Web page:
Tuesday, August 19, 2014

Are you a Catalyst?

About two weeks ago I was involved in a discussion on Twitter with someone about blogging and awareness.

He writes a blog about AIX systems which I like but rarely get to play with any more. He tweeted to me about how management doesn’t “get” his blogging nor gives him any credit for it. My answer is, this too will pass and his time will come. Writing for a few weeks or months, even in some cases years, does not produce tangible results until some catalyst brings you into the spotlight.

I tried to point out that blogging is first and foremost a personal endeavor, unless it is your primary source of income. We went back and forth a bit and discussed some posts and ideas. His blog is well written and quite technical and documented well, but probably not for your average person in business. Having worked on many systems over the years, I appreciate when people take time to fill in the blanks of what might be missing in wikis and official documentation.

After a few messages and some others following our discussion, the bloggers readers, some are my own followers perhaps, let us know they read his blog, love it and encouraged him to continue. I also encouraged him to continue, but one person is not enough. If 4-6 people can provide you encouragement, you will be on your way.

There have been times over the last 2 years especially when I wanted to pack it all in. Drop blogging and get on to do something new. Amazingly what I needed was a sabbatical from writing. Changes in my professional and personal life obviously weighed heavily at times, but so did my blog. Sitting there idle, one post a month at times, I felt like my desire to write had flown away. Regrettably, I let my blogging lapse and in turn possibly hurt my own abilities to connect with new people, potential clients and perhaps employers.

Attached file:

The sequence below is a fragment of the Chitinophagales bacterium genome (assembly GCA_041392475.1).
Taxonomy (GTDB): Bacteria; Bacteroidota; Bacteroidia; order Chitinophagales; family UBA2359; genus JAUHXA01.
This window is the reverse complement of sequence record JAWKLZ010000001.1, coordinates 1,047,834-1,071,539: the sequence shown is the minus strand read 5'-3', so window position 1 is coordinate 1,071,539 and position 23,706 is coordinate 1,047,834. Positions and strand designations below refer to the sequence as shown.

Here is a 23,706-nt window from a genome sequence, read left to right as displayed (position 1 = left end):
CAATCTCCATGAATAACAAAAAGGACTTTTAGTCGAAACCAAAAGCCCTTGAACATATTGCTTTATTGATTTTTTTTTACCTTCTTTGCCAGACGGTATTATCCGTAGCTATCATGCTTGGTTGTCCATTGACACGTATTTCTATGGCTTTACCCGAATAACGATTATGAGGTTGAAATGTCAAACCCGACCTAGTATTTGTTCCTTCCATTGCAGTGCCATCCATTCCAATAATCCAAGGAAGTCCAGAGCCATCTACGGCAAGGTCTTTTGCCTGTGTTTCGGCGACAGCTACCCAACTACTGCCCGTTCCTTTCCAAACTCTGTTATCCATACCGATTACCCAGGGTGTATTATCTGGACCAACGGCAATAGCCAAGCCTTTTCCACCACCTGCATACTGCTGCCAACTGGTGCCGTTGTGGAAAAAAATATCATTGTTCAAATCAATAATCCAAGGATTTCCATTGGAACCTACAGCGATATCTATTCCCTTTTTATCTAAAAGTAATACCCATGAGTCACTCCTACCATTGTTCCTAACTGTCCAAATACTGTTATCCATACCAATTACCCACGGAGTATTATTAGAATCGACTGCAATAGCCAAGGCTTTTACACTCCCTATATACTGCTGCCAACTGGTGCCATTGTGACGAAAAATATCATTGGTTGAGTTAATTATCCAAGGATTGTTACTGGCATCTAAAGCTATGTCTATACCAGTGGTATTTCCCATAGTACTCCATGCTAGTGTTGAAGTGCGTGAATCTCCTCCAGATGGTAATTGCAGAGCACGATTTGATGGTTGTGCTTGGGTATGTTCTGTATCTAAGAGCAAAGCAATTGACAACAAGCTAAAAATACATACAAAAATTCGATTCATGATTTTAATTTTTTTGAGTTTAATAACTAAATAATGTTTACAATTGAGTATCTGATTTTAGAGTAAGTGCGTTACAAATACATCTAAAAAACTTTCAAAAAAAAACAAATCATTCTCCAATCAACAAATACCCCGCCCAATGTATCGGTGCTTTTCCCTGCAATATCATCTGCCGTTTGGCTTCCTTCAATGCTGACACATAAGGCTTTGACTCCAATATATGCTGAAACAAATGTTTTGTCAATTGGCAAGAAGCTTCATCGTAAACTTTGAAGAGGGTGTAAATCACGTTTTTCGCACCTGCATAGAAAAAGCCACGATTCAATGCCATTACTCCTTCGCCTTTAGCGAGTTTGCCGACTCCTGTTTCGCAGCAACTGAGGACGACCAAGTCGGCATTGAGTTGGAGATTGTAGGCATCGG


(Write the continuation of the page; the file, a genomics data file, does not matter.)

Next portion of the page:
I am not likely to become a daily blogger again, that took a lot of time that is now spent on other endeavors. 

On the other hand, I foresee having some more free time, in theory, to write more often.

Everything I read, says one should write daily to get your brain accustomed to writing no mater your mood or ideas. It may not make me a better writer, but it will help on those days when I have documentation to produce.

Maybe I was trying to convince myself about my own writing when I encouraged my AIX blogger friend to keep going. Perhaps I was just trying to help someone else that does not get the value of what they write. 

The value is in the long term benefits of people trusting your skills and ideas and encouraging others to do so.

Peers help strengthen the weaker egos from failure. We all want to see others succeed and exceed all expectations. You are, and can should be, the catalyst for your kids, spouse, friends, coworkers and in some cases even competitors.